These are fancy crayons. You may find that they’re a little more smooth and creamy than Crayolas and just have a bit more finesse to them. But, it’s not just the quality of these crayons that prompted me to put them on this list. In fact, it’s the differences between their Neocolor 1 and Neocolor 2 variety. 

The Caran d’Arche Neocolor 1 series are similar to your standard crayons. As I said, you’ll notice that they’re smooth and creamy, but they function much more like a traditional crayon than an oil pastel. Basically, this is your go-to choice for a high end crayon. I say “high end” but they’re actually not that expensive. Even fancy crayons are still budget friendly. 

Check out Caran d’Arche Neocolor Pastels on Blick here

It’s with the Caran d’Arche Neocolor 2 series that things start to get interesting. These crayons are actually water soluble. This means that you can treat them almost like watercolor crayons. Simply color, paint over with water, and you have an amazing watercolor-crayon creation. If mixing crayons and watercolor interests you at all, these are the crayons to go with.

Check out Caran d’Arche Neocolor 2 Pastels on Blick here

Conté Crayons

These aren’t just fancy crayons, they’re historical too. Conté crayons were invented in France in 1795 by Nicolas-Jacques Conté and were used by art greats such as Degas and Picasso (source). See, pretty cool history there. They were invented specifically for drawing and sketching, so they’re great companions for your everyday art projects.

As you’ll notice, these crayons are square, so make sure you’ll be ok with adjusting your grip before you choose them over their round counterparts. Otherwise, these crayons will do what you would expect crayons to do! Albeit at a higher quality. Take a look at the video to see them in action.

Check out Conte Crayons on Blick here

Lyra Graphite Crayons

Alright, so these aren’t the colorful crayons that we’re used to, but I had to include them because they are SO dang cool. I mean, look at them!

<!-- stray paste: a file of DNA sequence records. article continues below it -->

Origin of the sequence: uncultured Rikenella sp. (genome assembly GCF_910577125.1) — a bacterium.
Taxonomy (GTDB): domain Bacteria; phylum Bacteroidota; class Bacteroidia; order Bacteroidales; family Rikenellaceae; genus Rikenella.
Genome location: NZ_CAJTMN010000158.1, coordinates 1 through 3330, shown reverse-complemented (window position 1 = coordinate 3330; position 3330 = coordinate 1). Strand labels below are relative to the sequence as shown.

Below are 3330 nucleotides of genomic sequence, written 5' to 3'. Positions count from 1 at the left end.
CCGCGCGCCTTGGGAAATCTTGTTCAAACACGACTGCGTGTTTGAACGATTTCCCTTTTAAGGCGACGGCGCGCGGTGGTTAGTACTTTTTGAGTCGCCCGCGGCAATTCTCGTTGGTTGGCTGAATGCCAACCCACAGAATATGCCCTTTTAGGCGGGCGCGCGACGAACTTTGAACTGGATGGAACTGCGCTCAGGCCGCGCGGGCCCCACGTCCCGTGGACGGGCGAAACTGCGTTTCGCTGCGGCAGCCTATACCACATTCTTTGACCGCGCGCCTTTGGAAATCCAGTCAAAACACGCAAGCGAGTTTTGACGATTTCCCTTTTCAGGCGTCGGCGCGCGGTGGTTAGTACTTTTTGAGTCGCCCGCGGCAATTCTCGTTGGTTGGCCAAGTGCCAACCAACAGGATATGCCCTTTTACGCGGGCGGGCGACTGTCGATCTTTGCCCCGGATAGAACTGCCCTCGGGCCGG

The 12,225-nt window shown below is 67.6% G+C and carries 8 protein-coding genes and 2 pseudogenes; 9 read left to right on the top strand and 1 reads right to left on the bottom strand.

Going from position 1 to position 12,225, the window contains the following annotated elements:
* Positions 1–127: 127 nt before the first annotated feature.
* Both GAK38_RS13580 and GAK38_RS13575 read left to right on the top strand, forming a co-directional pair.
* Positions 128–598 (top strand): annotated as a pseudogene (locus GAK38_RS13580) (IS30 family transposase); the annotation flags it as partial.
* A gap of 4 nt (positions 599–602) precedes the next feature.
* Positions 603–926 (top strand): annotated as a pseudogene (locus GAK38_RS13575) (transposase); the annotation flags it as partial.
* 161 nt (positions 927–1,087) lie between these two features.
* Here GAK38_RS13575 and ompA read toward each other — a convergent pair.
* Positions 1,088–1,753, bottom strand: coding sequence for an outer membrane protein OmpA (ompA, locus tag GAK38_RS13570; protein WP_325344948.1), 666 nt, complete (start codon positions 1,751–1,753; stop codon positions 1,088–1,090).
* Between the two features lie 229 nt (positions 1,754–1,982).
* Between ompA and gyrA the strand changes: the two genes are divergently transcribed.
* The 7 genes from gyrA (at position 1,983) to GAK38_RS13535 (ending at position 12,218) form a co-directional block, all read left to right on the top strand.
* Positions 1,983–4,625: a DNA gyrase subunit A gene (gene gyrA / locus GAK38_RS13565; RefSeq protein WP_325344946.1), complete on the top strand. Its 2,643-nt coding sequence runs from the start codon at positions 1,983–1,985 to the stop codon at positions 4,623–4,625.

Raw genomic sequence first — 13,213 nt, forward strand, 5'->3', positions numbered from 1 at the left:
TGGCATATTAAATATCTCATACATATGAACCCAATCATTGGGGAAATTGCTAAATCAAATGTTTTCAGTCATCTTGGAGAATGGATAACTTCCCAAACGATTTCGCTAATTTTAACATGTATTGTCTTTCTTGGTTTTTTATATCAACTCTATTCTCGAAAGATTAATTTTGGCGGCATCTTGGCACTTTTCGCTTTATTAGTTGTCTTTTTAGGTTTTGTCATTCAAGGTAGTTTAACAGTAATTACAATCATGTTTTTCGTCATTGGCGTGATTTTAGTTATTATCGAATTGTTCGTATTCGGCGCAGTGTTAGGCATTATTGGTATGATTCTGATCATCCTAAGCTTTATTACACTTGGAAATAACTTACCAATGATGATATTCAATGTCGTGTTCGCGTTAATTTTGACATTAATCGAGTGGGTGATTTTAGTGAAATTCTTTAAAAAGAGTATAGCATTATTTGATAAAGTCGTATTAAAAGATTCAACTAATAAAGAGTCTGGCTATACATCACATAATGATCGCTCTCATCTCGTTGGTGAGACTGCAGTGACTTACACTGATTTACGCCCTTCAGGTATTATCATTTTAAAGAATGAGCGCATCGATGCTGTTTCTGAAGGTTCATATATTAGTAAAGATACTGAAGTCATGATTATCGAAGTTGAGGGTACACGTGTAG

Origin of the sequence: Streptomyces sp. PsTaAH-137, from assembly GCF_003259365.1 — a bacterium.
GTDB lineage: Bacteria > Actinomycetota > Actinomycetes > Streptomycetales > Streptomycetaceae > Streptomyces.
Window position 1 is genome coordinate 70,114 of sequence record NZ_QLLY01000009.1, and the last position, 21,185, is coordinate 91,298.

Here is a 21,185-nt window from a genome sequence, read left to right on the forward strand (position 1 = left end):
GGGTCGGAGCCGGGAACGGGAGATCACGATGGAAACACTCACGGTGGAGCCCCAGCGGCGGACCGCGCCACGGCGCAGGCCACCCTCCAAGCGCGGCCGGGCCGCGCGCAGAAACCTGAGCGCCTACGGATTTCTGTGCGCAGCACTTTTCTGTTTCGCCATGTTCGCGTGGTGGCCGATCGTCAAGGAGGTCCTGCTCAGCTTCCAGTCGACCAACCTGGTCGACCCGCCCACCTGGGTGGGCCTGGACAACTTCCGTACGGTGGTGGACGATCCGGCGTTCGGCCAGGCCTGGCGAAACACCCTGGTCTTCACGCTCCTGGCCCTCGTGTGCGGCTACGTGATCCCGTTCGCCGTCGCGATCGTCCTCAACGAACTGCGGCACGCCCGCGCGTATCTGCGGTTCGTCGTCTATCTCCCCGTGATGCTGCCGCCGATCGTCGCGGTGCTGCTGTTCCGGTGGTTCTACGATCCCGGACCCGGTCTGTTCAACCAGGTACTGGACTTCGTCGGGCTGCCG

If you like the feel of crayons, but you want to sketch, you have an amazing hybrid of a crayon and a pencil right here. Also, have you ever wanted to watercolor with graphite?! Well, here’s your chance. Lyra offers a water soluble graphite crayon that will turn your graphite crayon drawing into a watercolor masterpiece. Take a look at the video to see what I mean. These graphite crayons can be a really fun tool to add to your artist’s toolkit.

Check out these Lyra Graphite Crayons on Blick here

How to Learn to Use Professional Crayons

There aren’t a lot of classes about crayon art specifically. Well, not a lot that address the professional use of crayons. There are a TON relating to art for kids. Without a class to take you from start to finish, here’s how I would go about learning to use crayons in my art.

1. Experiment with the crayons. One of the biggest learning curves with crayons is something you can’t learn from a video. Many of us have used crayons for scribbling and coloring, but we haven’t used them for serious art projects. As with any new art materials, you’ll want to take some time to experiment with your crayons and get to know them. 

See how they glide, blend, and interact with your paper. Lay some colors down and see how grainy or smooth they are. How much pressure do you need? What happens when you lay one layer on top of another? Understand how the crayons feel in your hands and how that differs from the pencils you’re accustomed to.

Basically, get to know your crayons. 

2. Experiment with colors. Once you’ve become acquainted with your crayons, it’s time to learn how they work, especially from a color perspective. If you have a background in painting or colored pencils, this will be a shorter learning curve. Every medium is different though. Get a feel for each crayon color. 

How vibrant are they? How do they blend with one another? How are the colors impacted when you put one layer of color over another? How are crayon colors different than the colors of the other mediums you’re used to?

Color is a HUGE component of crayons, so this is an important thing to get a grip on.

3. Use your crayons A LOT and refine your art skills. There definitely are some crayon-specific tips and tricks that you’ll learn as you use crayons on a continual basis. The best thing you can do to learn these tips and tricks and naturally improve your crayon skills is to use your crayons A LOT. While doing so, take some time to refine your art skills.